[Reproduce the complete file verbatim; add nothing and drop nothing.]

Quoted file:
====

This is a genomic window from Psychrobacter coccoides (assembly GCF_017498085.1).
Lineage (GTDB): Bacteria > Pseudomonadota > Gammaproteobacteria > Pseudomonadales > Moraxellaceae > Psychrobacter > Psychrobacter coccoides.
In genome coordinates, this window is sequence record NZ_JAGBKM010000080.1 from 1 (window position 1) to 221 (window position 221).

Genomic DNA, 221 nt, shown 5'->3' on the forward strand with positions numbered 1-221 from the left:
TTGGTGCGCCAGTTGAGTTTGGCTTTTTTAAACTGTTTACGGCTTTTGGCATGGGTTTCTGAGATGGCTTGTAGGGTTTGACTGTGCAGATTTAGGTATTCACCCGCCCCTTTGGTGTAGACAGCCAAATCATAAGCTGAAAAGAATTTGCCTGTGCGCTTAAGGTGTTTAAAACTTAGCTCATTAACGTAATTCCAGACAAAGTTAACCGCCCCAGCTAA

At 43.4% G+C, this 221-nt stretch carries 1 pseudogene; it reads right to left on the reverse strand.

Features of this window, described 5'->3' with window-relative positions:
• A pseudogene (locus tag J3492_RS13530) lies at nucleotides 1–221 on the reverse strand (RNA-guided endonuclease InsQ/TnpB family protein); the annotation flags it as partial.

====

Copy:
This is a genomic window from Psychrobacter coccoides (assembly GCF_017498085.1).
Lineage (GTDB): Bacteria > Pseudomonadota > Gammaproteobacteria > Pseudomonadales > Moraxellaceae > Psychrobacter > Psychrobacter coccoides.
In genome coordinates, this window is sequence record NZ_JAGBKM010000080.1 from 1 (window position 1) to 221 (window position 221).

Genomic DNA, 221 nt, shown 5'->3' on the forward strand with positions numbered 1-221 from the left:
TTGGTGCGCCAGTTGAGTTTGGCTTTTTTAAACTGTTTACGGCTTTTGGCATGGGTTTCTGAGATGGCTTGTAGGGTTTGACTGTGCAGATTTAGGTATTCACCCGCCCCTTTGGTGTAGACAGCCAAATCATAAGCTGAAAAGAATTTGCCTGTGCGCTTAAGGTGTTTAAAACTTAGCTCATTAACGTAATTCCAGACAAAGTTAACCGCCCCAGCTAA

At 43.4% G+C, this 221-nt stretch carries 1 pseudogene; it reads right to left on the reverse strand.

Features of this window, described 5'->3' with window-relative positions:
• A pseudogene (locus tag J3492_RS13530) lies at nucleotides 1–221 on the reverse strand (RNA-guided endonuclease InsQ/TnpB family protein); the annotation flags it as partial.